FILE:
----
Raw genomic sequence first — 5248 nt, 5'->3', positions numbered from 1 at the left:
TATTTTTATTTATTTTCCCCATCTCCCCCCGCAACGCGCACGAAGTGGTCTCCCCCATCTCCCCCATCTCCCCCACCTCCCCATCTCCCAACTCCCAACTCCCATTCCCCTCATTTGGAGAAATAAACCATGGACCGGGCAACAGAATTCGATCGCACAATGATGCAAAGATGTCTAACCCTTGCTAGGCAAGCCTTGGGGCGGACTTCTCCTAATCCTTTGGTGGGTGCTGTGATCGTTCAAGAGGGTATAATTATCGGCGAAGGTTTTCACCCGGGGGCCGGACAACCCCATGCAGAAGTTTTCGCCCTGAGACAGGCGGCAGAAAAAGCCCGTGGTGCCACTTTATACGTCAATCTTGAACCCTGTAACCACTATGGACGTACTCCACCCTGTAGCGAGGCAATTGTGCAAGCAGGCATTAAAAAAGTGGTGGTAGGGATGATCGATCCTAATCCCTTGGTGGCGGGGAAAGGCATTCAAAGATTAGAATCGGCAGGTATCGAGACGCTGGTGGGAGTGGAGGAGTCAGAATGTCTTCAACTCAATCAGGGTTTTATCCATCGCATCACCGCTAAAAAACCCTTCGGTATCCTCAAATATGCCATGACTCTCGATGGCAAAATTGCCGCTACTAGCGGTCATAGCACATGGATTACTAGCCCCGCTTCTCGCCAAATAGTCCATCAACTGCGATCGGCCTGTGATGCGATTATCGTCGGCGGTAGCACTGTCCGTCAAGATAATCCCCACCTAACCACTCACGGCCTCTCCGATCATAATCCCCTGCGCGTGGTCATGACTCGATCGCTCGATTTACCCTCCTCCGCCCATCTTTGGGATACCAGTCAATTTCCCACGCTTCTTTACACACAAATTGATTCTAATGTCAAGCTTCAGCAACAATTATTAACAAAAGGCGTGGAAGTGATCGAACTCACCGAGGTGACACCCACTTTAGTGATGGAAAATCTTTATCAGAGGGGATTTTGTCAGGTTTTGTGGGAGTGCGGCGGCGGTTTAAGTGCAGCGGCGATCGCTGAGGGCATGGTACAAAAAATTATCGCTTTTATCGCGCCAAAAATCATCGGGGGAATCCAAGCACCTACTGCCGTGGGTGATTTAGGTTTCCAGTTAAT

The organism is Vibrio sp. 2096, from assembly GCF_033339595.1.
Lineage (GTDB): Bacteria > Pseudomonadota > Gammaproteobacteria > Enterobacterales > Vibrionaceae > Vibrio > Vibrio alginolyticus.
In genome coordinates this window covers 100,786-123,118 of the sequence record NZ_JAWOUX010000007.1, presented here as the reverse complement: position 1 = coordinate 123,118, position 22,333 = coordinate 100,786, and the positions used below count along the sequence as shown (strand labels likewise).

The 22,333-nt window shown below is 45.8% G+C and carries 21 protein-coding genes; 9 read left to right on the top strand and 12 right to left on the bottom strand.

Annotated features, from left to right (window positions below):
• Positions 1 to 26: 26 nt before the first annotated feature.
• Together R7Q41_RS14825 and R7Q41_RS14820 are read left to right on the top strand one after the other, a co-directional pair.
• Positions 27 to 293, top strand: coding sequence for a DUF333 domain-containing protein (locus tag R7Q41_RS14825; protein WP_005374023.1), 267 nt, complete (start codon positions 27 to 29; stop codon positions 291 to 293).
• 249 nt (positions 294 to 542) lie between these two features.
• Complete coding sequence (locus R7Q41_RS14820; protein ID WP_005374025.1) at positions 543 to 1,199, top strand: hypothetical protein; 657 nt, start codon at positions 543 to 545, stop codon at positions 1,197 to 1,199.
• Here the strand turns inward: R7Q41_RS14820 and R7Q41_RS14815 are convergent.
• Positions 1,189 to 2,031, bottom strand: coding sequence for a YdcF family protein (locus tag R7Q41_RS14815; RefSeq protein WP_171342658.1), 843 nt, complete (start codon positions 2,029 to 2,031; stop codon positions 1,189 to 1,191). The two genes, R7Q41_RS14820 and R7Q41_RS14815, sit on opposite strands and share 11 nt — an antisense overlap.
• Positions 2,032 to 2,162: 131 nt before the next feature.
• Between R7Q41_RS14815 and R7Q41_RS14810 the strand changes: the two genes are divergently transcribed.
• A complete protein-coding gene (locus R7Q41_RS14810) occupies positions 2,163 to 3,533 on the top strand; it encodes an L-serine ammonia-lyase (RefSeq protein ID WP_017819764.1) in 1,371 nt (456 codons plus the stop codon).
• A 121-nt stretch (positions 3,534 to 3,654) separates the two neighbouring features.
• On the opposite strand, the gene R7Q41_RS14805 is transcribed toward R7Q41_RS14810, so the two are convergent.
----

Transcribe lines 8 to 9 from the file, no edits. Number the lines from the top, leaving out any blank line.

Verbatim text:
• Positions 1 to 26: 26 nt before the first annotated feature.
• Together R7Q41_RS14825 and R7Q41_RS14820 are read left to right on the top strand one after the other, a co-directional pair.